Lead Fugees rapper and sometime guitarist Wyclef Jean was the first member of his group to embark on a solo career, and he proved even more ambitious and eclectic on his own. As the Fugees hung in limbo, Wyclef also became hip-hop's unofficial multicultural conscience; a seemingly omnipresent activist, he assembled or participated in numerous high-profile charity benefit shows for a variety of causes, including aid for his native Haiti.
The utopian one-world sensibility that fueled Wyclef's political consciousness also informed his recordings, which fused hip-hop with as many different styles of music as he could get his hands on (though, given his Caribbean roots, reggae was a particular favorite). In addition to his niche as hip-hop's foremost global citizen, Clef was also a noted producer and remixer who worked with an impressive array of pop, R&B, and hip-hop talent, including Whitney Houston, Santana, and Destiny's Child, among many others.
Question: What did you think of Obama’s speech on race?
Wyclef Jean: I mean, I think Obama gave a great speech on race. I could definitely relate to it because, you know, coming from Haiti, you know, you have, like, what’s still called the upper class and then what’s considered the lower class, you know what I’m saying? And sometimes, you know, because someone from the upper class makes it, the lower class wanna hate. And you say, “Where the hell is this hate coming from”? Like, why do they feel a certain way? Well, they feel that way because there’s nothing with being part of the upper class, but they take it back two generations or three generations before, and that hate is coming from the fact if they’re saying, “Well, our super-super ancestors were slaves,” you know, and we basically feel like we’re in the same position. So a lot of times when you see hate and the issue of race, you gotta ask yourself, “Where actually is this hate coming from”? No one is really making this hate up. Like, there was one time where people was really getting lynched. There was really one time [siccing] dogs on people. Like, there’s –- that’s Martin Luther King. He got shot. Like, this is for real. Like, there’s a time where people was angry, you understand?
And similar to Obama, I mean, what I feel is that -- you know, there’s Moses, right, and then Moses could go but so far. And then Moses looked and he said, Joshua, go ahead, handle it. So I feel like we’re the Joshuas of today. So I feel like being the Joshuas of today we gotta get past the old situation and moving forward for it to work. We all have to feel like we one race. I don’t know the last time you checked the economy. They don’t say, okay, well you’re not -- you losing your house because you’re white or you’re not losing your house because you’re black or you’re yellow. No. They’re like, “Yo, you can’t pay for this house.” We’re all in this thing together. So we need to get past this race issue and start dealing with reality.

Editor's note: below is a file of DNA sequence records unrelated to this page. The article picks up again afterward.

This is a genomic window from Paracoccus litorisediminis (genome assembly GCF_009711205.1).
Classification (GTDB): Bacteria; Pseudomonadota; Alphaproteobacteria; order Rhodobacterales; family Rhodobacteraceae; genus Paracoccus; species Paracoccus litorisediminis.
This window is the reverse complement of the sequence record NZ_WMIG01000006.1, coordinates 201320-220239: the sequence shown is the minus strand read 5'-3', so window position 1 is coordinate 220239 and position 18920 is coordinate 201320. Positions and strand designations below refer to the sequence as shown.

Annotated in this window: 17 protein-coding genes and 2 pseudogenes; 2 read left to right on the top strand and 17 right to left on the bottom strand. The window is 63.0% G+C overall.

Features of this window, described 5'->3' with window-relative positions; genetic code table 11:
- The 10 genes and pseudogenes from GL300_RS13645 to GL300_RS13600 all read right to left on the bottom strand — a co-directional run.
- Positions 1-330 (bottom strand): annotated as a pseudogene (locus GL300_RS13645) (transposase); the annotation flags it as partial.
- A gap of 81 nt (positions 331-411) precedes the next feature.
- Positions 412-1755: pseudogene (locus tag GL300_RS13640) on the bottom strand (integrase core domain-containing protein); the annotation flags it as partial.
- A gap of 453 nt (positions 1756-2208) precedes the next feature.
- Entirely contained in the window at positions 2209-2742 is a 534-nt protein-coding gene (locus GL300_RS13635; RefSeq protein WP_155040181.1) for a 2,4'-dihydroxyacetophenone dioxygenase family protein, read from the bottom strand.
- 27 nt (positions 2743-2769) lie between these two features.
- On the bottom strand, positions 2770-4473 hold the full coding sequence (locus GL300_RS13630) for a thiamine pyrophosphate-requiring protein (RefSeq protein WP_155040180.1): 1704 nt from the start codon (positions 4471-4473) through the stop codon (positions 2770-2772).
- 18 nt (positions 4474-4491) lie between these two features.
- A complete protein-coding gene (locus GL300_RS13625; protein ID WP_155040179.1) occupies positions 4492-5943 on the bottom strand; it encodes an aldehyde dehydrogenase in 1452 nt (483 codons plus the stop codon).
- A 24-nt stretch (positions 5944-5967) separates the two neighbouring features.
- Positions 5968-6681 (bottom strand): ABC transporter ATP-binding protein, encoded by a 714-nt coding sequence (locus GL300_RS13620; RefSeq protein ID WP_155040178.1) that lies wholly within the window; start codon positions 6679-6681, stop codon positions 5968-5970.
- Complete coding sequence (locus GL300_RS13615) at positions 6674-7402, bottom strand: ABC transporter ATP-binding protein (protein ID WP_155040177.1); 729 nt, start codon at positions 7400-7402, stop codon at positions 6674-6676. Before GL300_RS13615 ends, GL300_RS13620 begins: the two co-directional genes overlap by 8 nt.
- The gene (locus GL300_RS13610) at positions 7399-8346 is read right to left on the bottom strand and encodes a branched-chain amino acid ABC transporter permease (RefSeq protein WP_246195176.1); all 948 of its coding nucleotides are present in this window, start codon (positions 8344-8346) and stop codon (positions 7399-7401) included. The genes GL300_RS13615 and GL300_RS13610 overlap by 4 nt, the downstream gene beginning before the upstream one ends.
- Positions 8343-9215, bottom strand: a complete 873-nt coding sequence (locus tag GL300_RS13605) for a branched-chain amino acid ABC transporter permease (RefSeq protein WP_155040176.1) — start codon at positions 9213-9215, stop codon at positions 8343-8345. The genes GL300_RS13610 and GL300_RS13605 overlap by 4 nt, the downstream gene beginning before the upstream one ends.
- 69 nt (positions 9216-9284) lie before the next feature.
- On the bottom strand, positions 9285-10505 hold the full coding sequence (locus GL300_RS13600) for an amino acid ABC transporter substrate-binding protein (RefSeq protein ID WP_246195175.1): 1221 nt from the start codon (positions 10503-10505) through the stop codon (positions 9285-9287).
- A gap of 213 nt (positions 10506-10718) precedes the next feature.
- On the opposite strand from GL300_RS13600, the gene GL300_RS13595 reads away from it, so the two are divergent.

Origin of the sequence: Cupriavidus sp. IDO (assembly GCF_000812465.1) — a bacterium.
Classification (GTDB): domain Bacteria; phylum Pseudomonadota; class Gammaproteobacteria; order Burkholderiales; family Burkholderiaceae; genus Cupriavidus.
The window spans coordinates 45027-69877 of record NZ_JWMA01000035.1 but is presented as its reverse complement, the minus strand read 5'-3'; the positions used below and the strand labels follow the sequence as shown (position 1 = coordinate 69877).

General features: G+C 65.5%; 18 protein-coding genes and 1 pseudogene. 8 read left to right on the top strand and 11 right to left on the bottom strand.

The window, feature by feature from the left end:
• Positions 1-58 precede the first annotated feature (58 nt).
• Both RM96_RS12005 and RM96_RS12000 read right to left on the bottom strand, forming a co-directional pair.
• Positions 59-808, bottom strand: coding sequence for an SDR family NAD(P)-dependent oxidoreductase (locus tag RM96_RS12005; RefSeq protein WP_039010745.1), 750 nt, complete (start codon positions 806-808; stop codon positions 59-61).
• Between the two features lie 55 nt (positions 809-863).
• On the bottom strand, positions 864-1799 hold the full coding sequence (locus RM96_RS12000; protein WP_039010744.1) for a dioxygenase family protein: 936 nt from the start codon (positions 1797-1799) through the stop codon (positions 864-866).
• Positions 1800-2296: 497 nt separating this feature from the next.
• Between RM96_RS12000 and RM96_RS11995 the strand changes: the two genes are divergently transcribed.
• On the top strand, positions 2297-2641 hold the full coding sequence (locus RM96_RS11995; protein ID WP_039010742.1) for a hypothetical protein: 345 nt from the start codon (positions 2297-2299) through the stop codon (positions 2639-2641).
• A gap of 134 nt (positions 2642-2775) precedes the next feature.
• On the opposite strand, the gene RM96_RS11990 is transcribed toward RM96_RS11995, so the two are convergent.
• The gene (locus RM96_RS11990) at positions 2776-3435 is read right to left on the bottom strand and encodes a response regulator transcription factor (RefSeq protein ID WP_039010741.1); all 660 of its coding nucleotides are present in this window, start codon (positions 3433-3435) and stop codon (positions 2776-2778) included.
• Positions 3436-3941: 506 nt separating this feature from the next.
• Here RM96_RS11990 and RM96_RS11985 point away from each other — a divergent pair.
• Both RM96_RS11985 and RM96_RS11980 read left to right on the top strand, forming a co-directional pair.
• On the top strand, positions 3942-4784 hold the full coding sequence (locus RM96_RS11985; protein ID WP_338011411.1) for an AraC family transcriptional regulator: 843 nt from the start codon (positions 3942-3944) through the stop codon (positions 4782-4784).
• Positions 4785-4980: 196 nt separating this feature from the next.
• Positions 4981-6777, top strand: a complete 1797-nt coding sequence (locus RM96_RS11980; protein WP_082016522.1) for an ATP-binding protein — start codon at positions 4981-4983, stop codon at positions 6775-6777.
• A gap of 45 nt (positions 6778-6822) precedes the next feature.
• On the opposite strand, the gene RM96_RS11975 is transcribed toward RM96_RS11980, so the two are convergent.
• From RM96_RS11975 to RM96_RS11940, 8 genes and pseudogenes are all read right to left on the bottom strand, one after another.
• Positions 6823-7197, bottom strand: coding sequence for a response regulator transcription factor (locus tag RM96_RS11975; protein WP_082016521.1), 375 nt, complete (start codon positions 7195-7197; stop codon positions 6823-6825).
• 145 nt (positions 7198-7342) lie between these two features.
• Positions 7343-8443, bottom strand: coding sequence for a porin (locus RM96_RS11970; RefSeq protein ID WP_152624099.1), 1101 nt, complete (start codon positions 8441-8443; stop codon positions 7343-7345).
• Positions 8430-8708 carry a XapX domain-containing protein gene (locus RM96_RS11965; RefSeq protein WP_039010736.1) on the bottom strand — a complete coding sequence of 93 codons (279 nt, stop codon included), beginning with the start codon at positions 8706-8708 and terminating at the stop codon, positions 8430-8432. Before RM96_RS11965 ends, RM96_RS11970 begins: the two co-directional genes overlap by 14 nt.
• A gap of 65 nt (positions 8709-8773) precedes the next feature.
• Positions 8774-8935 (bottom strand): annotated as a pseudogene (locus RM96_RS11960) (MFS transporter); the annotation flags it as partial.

Question: Is the new generation done?
Wyclef Jean: I think the new generation of Joshuas, like, we’re not done, but we need to start. And I think where we start at is unifying and really being one and really not waiting for things to be in a bad position to really talk about it, to really understand that we’re leaders. You can pick up a pen and write to Congress, you can e-mail if you don’t like certain things from the beginning because there is a real constitution and they need to respect the generation that’s coming up and that we’re dealing with that right now.
I think that’s very important, that you exercise your rights before something goes down, and that’s when you feel like you wanna deal with it. Then people don’t take you seriously ‘cause they’re like, “Oh, you only apply action when you feel it’s necessary.” We’ll, I feel that action is necessary all the time.
There’s so much things that are going on in the world -- from Africa, to Asia, to back in your own hometown where you are right now, you’re sitting in a community. You might not be happy with the community. Maybe you don’t want them to break that building down right there because that building represents a monument, something for the community. Well, talk about it. Write to the Mayor. You understand? Maybe you need more funds for the school, you don’t like the way this school is being treated. You like and you’re like, “Well, where is these funds for education”? Get together, rally with the kids, and talk about this. This -- you have -- this is what we have to do to start moving forward.